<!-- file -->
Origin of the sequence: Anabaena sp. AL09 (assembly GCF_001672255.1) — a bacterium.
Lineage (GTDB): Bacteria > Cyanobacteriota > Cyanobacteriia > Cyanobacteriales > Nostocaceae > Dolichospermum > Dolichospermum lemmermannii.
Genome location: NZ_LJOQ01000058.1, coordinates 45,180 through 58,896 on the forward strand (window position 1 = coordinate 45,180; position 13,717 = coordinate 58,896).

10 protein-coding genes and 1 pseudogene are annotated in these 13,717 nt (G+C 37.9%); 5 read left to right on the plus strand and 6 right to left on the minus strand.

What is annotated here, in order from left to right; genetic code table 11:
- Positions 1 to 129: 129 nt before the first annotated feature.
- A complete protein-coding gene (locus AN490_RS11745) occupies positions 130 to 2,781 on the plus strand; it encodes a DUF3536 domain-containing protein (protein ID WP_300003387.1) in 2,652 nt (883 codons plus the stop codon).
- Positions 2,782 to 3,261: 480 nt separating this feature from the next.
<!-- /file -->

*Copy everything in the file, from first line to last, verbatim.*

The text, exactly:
Origin of the sequence: Anabaena sp. AL09 (assembly GCF_001672255.1) — a bacterium.
Lineage (GTDB): Bacteria > Cyanobacteriota > Cyanobacteriia > Cyanobacteriales > Nostocaceae > Dolichospermum > Dolichospermum lemmermannii.
Genome location: NZ_LJOQ01000058.1, coordinates 45,180 through 58,896 on the forward strand (window position 1 = coordinate 45,180; position 13,717 = coordinate 58,896).

10 protein-coding genes and 1 pseudogene are annotated in these 13,717 nt (G+C 37.9%); 5 read left to right on the plus strand and 6 right to left on the minus strand.

What is annotated here, in order from left to right; genetic code table 11:
- Positions 1 to 129: 129 nt before the first annotated feature.
- A complete protein-coding gene (locus AN490_RS11745) occupies positions 130 to 2,781 on the plus strand; it encodes a DUF3536 domain-containing protein (protein ID WP_300003387.1) in 2,652 nt (883 codons plus the stop codon).
- Positions 2,782 to 3,261: 480 nt separating this feature from the next.